The facts of Iraq's epic suffering are now unassailable. The latest report by Unicef says that half a million young children have died in eight years of economic sanctions. That represents almost 200 deaths every day.
"Something for you to write about," said Geoff, as our sealed glass pod soared high above the Thames on Sunday afternoon.
It's all very well for Tony Blair to keep the punters guessing about whether he will take his statutory paternity leave, but everybody at Westminster knows what will happen. He will have his cake and eat it - as usual.
He is an icon for the black community, but does he take too many risks in advancing the cause of ant
Geoff rings on his mobile at half-past eleven on Tuesday morning to tell me that he's in Oxford Street. This is not altogether sensational news, in that he lives just off Marylebone High Street and so has only to take a three-minute walk to accomplish such a feat.
"The absence of fear is the finest thing that can happen to a child." So said A S Neill, the founder of Summerhill. Neill the great educator had not reckoned with new Labour, SATs and performance-related pay for teachers.
Nigel Wrench, one of the most famous news presenters on Radio 4, became HIV-positive in 1993 as a result of having sex on Hampstead Heath with a man who didn't want to use a condom.
New Labour's attitude towards the security services is puzzling. On the one hand, it pursues the MI5 renegade David Shayler with a vigour exceeding its prosecution of General Pinochet.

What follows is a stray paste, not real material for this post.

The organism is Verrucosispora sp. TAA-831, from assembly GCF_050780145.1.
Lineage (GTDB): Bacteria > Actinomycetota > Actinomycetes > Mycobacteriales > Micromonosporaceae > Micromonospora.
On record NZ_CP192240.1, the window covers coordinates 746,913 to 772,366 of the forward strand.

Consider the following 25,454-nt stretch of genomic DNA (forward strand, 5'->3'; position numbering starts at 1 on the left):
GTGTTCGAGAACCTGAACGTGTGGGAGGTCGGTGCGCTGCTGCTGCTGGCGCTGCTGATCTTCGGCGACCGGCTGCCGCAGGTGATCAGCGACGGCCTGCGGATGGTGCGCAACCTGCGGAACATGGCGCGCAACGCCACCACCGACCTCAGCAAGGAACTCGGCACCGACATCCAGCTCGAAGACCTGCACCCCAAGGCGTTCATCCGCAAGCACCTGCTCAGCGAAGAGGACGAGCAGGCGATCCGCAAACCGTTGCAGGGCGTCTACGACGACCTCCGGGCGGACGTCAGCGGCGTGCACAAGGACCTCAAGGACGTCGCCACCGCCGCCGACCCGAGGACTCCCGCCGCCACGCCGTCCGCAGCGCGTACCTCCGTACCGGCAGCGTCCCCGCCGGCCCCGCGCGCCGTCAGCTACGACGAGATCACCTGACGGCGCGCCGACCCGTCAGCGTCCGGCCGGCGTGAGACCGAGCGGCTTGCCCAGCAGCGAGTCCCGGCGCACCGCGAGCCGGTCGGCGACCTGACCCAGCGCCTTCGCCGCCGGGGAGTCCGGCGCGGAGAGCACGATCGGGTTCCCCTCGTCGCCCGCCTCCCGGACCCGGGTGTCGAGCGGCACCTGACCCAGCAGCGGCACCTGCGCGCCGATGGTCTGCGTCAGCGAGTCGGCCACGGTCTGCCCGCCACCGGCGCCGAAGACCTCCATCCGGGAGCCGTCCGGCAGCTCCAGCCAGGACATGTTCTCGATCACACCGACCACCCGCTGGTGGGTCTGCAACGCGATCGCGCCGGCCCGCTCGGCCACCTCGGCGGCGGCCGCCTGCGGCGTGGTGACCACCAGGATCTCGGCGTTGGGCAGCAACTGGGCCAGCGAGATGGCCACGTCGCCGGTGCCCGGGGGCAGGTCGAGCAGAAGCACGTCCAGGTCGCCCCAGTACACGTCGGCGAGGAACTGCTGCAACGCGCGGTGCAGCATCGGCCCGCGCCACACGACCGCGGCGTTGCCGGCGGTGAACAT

Budget time, and the living is easy. Or at least, the economy is doing very well indeed. Everywhere you look, there are freshly minted millionaires aged about 16, and - give or take a Rover or two - thriving businesses.
The church of the Restoration of the Ten Commandments it is called, a consecrated building surrounded by banana farms, heads of cattle and schools for infants. It sits in the fertile savannahs of Uganda.
Once again, a few Labour grandees are raising the alarm about the core voters. John Prescott, Robin Cook and Peter Hain fear that Mr Blair's unrepentant middle-class ethos has alienated the grass-roots proletarian Labour support.
The West Indian masses have taken to the streets, boycotts are taking shape and governments are worried that the current movement may well destabilise the region.
Such fun to see Michael Portillo engaging nose with carpet at Treasury Questions. But the Tories have only themselves to blame. The Chancellor used to let his shadow know, through the usual channels, which questions he would answer, and which he would pass on to his underlings.
"Why don't we put on the wedding video?" asked Ken. After years of reaching for my scarf and gloves at such moments, I was rather surprised to hear myself joining in the chorus of approval. Yes, indeed. Let's look at the wedding video.
Last week, a friend was complaining to me that some people had unrealistic expectations of new Labour and would not be satisfied whatever the government did. She meant me, but I don't think she was right. I have pitifully low expectations of everything.